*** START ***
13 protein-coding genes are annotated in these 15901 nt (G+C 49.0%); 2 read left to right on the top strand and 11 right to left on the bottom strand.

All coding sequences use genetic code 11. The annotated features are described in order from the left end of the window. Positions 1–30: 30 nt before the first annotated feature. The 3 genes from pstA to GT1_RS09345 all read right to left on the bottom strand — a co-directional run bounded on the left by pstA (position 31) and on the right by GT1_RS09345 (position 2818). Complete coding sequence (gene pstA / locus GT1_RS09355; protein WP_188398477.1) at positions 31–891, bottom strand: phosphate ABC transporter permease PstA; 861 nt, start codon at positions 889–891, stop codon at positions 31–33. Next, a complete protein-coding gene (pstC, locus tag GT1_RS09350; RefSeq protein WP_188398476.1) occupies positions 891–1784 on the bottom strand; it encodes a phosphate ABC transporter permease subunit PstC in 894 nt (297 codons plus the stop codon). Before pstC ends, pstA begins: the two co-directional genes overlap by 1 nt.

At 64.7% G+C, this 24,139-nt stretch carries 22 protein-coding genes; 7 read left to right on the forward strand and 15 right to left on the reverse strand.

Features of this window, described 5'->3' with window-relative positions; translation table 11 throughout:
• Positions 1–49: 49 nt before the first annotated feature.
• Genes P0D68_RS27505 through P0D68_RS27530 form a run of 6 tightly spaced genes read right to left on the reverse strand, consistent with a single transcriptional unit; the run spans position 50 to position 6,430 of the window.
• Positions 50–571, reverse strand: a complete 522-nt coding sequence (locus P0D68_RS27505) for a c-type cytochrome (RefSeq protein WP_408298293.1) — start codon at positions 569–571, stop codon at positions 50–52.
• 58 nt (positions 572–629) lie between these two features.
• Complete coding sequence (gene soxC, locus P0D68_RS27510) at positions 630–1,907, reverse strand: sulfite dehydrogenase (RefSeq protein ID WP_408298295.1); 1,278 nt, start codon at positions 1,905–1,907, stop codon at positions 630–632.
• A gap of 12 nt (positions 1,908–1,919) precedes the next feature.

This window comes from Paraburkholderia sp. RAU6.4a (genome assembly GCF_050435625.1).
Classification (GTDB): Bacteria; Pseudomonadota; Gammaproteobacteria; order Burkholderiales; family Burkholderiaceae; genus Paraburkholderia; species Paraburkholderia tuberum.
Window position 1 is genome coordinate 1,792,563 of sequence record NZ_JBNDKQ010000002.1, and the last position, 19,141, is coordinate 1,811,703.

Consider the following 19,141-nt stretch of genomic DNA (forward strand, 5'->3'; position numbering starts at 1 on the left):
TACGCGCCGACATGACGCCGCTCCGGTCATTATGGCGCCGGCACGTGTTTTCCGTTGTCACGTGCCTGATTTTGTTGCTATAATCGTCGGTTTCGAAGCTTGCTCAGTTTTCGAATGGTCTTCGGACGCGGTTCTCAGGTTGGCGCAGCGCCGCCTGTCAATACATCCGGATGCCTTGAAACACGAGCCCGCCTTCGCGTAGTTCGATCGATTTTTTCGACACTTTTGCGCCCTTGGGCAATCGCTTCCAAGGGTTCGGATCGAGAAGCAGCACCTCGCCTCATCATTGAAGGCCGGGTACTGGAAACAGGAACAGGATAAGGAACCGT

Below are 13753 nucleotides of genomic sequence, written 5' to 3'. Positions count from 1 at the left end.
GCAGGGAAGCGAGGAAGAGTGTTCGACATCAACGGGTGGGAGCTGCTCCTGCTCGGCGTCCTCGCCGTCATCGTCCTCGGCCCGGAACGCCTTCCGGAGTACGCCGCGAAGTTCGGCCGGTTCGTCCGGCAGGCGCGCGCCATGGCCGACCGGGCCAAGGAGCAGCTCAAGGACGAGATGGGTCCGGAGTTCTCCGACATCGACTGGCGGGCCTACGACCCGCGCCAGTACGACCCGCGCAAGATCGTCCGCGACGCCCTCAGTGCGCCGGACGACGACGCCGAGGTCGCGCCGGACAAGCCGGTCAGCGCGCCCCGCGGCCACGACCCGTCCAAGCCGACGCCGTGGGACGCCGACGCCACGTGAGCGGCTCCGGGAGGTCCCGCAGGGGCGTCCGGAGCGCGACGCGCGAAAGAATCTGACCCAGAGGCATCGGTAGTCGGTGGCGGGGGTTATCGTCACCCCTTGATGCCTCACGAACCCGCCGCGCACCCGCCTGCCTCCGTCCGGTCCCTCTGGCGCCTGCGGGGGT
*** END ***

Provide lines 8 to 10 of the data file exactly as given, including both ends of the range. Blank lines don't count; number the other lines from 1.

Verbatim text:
• 58 nt (positions 572–629) lie between these two features.
• Complete coding sequence (gene soxC, locus P0D68_RS27510) at positions 630–1,907, reverse strand: sulfite dehydrogenase (RefSeq protein ID WP_408298295.1); 1,278 nt, start codon at positions 1,905–1,907, stop codon at positions 630–632.
• A gap of 12 nt (positions 1,908–1,919) precedes the next feature.